Received wisdom indicates that the smaller the ship, the greater the intimacy and luxury afforded to guests. But perhaps that equation is no longer such a sure thing, in light of the inauguration of Seabourn Encore at the start of 2017. Able to house 600 guests, it is Seabourn Cruise Line’s largest vessel to date, and even left the brand’s president Richard Meadows close to speechless at its launch.

“I had no doubt that the ship would be stunning, but, wow!” he exclaimed at its launch. This is the kind of amplification befitting of a decorative christening ceremony – which is precisely what Encore, the fourth ultra-luxury vessel to join the Seabourn fleet, received.

Acclaimed soprano Sarah Brightman was at hand to smash a bottle of champagne against the hull of the ship pier-side in Singapore on 7 January, after which an assortment of local musicians and cultural acts – including lion dancers and stilt walkers – entertained guests.

Dignitaries present at the opening included CEO of Singapore Tourism Board Lionel Yeo, who referred to Encore as Seabourn’s “crown jewel”. 

“It is also testament to the growing appeal of South-East Asia as the destination of choice for discerning travellers,” explains Yeo. “We are confident that Seabourn’s guests will enjoy experiencing the rich and diverse offering of the region, and we look forward to welcoming more of Carnival Corporation’s [Seabourn’s parent company] ships to Singapore.”

Seabourn Encore marks a major step forward in terms of growth for our company,” added Meadows. “This ship is stunningly beautiful, and I know that guests are going to be absolutely captivated as they step aboard and see it first hand.”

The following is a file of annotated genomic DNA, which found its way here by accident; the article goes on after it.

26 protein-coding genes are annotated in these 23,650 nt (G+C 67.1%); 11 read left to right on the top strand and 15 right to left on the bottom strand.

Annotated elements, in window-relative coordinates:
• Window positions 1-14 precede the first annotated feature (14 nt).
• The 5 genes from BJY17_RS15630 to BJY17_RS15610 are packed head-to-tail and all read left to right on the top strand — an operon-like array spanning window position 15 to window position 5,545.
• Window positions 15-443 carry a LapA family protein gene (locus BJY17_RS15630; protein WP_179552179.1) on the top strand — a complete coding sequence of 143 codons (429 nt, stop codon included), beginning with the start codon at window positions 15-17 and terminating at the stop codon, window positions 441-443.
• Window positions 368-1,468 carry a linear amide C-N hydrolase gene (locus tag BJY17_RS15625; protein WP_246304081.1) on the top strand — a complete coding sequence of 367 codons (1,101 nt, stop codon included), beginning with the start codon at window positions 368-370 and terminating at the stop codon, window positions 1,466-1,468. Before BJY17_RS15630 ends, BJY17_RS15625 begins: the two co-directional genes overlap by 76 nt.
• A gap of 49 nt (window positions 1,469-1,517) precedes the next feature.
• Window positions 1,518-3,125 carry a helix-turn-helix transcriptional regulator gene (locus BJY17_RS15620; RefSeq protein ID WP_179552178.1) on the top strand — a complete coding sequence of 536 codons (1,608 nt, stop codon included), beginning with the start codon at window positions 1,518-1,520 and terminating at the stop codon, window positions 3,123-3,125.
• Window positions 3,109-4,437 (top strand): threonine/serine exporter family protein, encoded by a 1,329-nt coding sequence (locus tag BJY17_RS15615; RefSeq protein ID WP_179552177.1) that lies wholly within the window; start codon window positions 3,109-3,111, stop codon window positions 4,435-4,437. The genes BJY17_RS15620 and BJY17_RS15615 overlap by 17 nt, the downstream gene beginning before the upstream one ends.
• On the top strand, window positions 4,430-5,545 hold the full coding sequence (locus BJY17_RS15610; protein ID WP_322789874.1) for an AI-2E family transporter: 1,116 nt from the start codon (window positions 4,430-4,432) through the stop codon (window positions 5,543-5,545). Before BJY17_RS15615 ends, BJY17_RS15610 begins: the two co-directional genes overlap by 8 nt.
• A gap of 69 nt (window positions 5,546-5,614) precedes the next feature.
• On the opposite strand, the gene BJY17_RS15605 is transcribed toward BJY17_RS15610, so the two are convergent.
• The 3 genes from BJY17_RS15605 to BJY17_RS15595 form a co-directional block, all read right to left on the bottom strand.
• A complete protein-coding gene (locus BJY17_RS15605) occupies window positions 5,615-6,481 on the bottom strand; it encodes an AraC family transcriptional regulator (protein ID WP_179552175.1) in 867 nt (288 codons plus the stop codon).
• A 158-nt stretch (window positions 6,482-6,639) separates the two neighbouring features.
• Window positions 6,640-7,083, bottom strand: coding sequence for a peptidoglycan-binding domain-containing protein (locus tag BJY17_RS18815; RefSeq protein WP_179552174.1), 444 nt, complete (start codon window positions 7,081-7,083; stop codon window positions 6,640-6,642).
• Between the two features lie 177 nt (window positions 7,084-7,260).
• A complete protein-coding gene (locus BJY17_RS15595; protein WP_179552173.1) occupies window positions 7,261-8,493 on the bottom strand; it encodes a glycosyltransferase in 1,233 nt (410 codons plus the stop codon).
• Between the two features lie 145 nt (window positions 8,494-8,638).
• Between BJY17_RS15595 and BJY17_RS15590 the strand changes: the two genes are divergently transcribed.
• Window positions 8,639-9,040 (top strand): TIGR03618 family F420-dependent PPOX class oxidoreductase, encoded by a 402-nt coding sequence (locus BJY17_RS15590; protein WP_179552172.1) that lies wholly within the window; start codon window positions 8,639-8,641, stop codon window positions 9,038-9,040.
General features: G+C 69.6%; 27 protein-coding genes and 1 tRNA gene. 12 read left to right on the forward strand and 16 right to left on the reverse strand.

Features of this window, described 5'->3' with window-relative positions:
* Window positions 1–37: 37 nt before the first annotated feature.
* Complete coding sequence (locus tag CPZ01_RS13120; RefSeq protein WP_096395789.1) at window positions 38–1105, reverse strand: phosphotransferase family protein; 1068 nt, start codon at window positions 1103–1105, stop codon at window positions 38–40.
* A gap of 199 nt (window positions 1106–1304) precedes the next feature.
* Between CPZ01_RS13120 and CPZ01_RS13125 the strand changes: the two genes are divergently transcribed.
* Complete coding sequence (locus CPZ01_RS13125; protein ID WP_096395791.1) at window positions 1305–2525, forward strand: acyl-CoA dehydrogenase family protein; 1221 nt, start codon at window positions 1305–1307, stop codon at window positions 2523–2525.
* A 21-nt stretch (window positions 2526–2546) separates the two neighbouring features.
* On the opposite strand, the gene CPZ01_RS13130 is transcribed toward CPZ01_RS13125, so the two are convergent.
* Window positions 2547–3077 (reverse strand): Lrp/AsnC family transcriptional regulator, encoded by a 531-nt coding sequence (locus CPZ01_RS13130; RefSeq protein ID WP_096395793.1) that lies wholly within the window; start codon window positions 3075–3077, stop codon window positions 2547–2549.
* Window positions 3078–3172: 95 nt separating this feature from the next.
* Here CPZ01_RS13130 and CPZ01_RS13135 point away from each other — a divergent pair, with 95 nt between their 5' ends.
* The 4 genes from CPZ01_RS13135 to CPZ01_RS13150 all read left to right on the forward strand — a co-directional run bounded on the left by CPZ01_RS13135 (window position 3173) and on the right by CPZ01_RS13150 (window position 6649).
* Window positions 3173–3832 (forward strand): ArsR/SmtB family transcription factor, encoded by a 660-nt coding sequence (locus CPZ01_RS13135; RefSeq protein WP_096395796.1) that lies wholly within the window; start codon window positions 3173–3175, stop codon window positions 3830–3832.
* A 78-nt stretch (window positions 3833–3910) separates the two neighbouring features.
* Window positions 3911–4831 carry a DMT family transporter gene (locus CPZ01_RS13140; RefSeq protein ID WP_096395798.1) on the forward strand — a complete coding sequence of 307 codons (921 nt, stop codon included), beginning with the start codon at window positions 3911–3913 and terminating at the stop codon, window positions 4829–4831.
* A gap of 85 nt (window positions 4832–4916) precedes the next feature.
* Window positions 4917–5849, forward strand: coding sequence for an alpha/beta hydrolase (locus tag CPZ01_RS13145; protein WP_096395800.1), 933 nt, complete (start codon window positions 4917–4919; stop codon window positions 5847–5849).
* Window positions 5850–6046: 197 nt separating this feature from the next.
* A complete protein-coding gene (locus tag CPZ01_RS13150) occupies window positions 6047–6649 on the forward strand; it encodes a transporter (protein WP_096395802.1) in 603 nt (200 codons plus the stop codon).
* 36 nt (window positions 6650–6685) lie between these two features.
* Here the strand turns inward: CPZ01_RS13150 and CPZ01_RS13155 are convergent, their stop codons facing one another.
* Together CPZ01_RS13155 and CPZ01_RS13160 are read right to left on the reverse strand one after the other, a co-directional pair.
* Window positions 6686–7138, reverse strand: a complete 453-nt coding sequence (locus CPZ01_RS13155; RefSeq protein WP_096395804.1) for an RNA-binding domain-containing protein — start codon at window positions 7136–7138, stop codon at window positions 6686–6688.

Following the gala event, Encore departed on its inaugural voyage – a ten-day ‘Gems of the Java Sea’ cruise, bound for Indonesia. According to Seabourn, the trip was sold out in two days on the back of popular demand. Rewind a little more than month and the vessel is docked at Fincantieri of Italy’s shipyard in Marghera, Venice, receiving its final touches.

Fincantieri, one of the world’s best-known shipbuilders, has a long-standing relationship with Carnival, having built 59 ships for the Miami-based operator since 1990. Another seven ships are currently filed in the order book.

Encore – the first completed of two new all-suite vessels ordered for the company – is unprecedented for the brand in terms of its size. It is roughly 26% larger than Seabourn’s trio of Odyssey-class vessels, and can hold about 34% more passengers on account of double occupancy.

The ship – which was delivered on 30 November – is 210m long with a 28m beam. Its cruising speed is 18.6kt (37km/hour).

Go big

The rationale behind the bigger ship dates back to the launch of the brand’s three existing Odyssey-class vessels – unveiled between 2009 and 2011 – which, at the time, increased the size of its ships to 450 guests. It was “a move very well received by our repeat cruisers”, according to Meadows, and sowed the seeds for Seabourn to return to the shipyard with an even larger-scale blueprint.

“Those ships delivered so well with the new venues and the extra space that when we looked at how to grow, we decided to build a similar ship with an extra deck to accommodate more guests and suites, and an expanded dining experience,” the CEO explains.

According to Fincantieri – which signed a letter of intent with Seabourn for the construction in October 2013 – one of Encore’s most distinctive features relates to its engine room. Fuel consumption, it says, is “significantly reduced” due to the optimisation of the ship’s hydrodynamics.

“It will be built using the very latest technologies, the standards of which will exceed the requirements of the relevant legislation,” promised the shipyard in 2016.

It’s a promise that has been kept. Encore incorporates an assortment of Wärtsilä propulsion, electrical and automation solutions, including Wärtsilä Nacos Platinum and Wärtsilä Valmatic Platinum systems. The Finnish group – which put pen to paper to supply Seabourn with its systems in December 2015 – has also delivered consoles for the vessel’s bridge and engine control room, including a video wall, a tank level and flood detection system, and a valve remote control.